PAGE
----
David Marcus, CEO of Lightspark and co-creator of Diem, Meta’s failed cryptocurrency project, explained his intentions of turning Bitcoin into a global payments network. Marcus explained that there was no universal protocol for sending value over the internet and that we were still in the “fax era” of global payments.
Lightspark CEO David Marcus Wants to Get Payments out of the ‘Fax Era’
David Marcus, CEO of Lightspark and co-creator of the defunct Diem cryptocurrency project, has talked about how Bitcoin might become a global payments network. In an interview on CNBC’s Squawk Box, Marcus detailed the need for a universal platform to allow money transfers to be as easy as text or video communication using today’s messaging apps.
When consulted about the need for a global payment system, Marcus stated that we are still in the “fax era” of payments, with no universal way of transacting money from one place to another without using common fintech apps in a fragmented market.
Lightspark, Marcus’s new startup, focuses on implementing solutions for enterprises using the Lightning Network, an expansion layer for Bitcoin, to streamline and accelerate the payment experience on top of Bitcoin. Lightspark has partnered with several companies, including Xapo Bank, Rain, Flexa, Chainalysis, Notabene, and TRM Labs.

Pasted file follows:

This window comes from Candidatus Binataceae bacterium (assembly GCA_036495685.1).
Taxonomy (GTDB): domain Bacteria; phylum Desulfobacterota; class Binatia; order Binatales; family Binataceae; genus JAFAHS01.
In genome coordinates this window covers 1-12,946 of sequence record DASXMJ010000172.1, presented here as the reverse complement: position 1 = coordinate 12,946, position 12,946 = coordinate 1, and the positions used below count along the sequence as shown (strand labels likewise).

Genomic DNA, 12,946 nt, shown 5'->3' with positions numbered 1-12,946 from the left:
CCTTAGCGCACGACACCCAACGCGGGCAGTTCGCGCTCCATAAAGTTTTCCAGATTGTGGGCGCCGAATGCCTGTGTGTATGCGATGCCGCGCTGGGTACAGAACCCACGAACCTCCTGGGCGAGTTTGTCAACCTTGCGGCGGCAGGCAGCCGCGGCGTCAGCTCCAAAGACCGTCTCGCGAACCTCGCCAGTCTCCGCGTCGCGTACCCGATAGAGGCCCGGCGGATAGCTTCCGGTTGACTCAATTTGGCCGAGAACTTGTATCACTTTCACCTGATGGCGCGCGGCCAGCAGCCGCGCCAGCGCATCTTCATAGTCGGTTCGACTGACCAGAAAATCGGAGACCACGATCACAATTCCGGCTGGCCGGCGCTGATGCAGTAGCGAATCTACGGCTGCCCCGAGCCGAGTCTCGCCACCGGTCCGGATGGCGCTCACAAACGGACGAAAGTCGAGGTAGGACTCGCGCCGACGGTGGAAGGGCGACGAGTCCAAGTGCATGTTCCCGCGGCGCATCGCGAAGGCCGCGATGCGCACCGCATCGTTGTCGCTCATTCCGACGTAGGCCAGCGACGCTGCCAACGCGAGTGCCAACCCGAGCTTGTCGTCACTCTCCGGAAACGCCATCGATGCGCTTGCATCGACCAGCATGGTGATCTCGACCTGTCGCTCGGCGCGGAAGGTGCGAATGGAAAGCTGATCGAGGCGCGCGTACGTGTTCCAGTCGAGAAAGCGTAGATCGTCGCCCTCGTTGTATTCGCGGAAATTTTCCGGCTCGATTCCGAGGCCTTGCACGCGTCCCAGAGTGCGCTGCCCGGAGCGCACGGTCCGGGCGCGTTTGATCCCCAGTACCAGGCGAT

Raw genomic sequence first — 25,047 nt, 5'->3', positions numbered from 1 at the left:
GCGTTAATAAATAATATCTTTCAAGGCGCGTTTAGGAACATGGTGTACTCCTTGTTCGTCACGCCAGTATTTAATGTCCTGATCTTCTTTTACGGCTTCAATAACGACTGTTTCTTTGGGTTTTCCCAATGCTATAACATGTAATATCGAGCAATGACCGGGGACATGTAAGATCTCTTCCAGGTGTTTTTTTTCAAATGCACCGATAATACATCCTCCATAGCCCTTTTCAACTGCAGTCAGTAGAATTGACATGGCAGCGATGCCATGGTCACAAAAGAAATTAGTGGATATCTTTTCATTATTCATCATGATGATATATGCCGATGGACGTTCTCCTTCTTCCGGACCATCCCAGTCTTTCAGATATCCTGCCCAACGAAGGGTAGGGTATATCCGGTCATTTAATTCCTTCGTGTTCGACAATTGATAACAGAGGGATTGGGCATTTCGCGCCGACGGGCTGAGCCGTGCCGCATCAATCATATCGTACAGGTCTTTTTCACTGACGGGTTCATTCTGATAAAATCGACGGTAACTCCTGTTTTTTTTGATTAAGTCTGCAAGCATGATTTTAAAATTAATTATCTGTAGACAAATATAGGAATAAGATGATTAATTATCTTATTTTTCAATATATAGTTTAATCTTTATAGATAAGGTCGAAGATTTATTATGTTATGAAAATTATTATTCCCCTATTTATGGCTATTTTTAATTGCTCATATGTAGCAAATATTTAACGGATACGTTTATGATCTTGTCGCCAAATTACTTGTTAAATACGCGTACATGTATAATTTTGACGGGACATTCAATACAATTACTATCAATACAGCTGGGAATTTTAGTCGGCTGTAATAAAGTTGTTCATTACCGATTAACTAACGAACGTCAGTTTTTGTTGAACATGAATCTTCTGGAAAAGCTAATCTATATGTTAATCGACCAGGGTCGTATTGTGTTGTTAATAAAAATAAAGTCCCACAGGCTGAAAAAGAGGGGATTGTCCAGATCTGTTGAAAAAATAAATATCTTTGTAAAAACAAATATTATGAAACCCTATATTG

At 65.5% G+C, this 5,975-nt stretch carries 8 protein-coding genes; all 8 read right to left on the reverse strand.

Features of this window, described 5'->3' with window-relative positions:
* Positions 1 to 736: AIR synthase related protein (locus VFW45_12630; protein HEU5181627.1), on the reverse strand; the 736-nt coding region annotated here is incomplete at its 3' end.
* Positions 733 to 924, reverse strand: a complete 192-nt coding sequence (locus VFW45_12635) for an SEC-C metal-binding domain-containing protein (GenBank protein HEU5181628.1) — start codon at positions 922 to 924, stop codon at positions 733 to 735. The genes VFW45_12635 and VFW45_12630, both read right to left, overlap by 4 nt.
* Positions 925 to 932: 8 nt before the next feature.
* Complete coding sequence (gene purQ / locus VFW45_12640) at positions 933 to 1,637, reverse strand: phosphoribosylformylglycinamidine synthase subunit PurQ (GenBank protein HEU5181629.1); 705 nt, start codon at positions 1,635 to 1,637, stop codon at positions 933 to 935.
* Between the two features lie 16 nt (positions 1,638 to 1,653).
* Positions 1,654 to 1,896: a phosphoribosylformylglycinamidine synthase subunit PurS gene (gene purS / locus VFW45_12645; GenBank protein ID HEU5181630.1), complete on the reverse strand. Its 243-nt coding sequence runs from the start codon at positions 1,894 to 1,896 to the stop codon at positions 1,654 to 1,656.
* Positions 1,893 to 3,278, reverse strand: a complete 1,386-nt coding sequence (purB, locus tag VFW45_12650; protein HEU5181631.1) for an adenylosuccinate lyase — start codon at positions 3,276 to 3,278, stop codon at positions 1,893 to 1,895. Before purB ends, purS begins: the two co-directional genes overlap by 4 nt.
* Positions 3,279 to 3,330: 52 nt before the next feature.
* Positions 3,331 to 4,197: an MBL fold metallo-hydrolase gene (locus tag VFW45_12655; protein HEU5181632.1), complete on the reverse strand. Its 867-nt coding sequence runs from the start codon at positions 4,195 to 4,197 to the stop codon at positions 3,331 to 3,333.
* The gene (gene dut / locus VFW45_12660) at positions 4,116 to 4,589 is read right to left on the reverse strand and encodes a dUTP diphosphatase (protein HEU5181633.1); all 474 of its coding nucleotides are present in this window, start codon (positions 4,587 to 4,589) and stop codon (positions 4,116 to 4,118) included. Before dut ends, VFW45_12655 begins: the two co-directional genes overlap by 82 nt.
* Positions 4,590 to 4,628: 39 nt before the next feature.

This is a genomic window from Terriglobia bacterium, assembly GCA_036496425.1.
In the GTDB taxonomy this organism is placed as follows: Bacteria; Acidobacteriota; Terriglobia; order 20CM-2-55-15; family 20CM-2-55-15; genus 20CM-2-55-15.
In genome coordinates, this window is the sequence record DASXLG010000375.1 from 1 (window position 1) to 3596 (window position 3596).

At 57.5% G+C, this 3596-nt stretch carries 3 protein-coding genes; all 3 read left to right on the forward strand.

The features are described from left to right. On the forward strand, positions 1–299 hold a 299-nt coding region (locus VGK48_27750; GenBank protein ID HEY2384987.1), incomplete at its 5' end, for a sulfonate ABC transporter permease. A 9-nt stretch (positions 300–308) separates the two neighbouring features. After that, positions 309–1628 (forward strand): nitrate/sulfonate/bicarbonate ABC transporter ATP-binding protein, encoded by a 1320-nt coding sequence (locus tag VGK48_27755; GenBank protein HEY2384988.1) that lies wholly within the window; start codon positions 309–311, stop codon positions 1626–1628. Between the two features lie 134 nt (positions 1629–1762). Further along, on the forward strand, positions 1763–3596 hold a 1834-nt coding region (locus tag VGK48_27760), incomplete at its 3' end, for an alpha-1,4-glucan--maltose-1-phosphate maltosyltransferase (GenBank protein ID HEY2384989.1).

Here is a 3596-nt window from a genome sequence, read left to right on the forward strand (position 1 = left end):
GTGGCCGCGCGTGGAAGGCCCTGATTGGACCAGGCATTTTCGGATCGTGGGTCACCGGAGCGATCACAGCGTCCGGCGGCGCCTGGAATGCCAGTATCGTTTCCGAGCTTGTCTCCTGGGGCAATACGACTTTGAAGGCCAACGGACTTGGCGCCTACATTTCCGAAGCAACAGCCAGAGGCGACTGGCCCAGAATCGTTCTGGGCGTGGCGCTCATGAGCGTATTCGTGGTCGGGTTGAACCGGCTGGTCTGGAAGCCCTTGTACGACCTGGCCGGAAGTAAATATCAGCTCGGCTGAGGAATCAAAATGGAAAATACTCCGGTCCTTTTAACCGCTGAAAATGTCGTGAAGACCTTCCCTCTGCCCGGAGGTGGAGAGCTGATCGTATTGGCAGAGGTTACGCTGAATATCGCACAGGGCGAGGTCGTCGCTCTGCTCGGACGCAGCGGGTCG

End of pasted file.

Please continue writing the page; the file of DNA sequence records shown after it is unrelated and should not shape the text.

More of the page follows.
Marcus believes the size of the payment business is “ginormous,” with a potential market of trillions of dollars that currently move through legacy bank-dependent cross-border payment systems like SWIFT.
Marcus: Bitcoin Will Not Be the Currency ‘People Will Use to Buy Things’
Marcus also stressed that, according to his vision, bitcoin will not be the currency used to make payments in the future due to its anticipated growth in price. On the contrary, Bitcoin will serve as a platform to empower the exchange of value using other fiat currencies.
On how this will be achieved, Marcus declared:
A fragment of a bitcoin on top of Lightning is like a small data packer on the internet only for value. And so, you can exchange at the edges of the network and send dollars to someone who will receive Japanese yen on the other side.
He further explained that this use case could be sustained using Bitcoin alongside Lightning Network, with transactions settling in real-time at “very, very low costs.”
What do you think about David Marcus’ intentions of using Lightning Network to make Bitcoin a universal settlement layer? Tell us in the comments section below.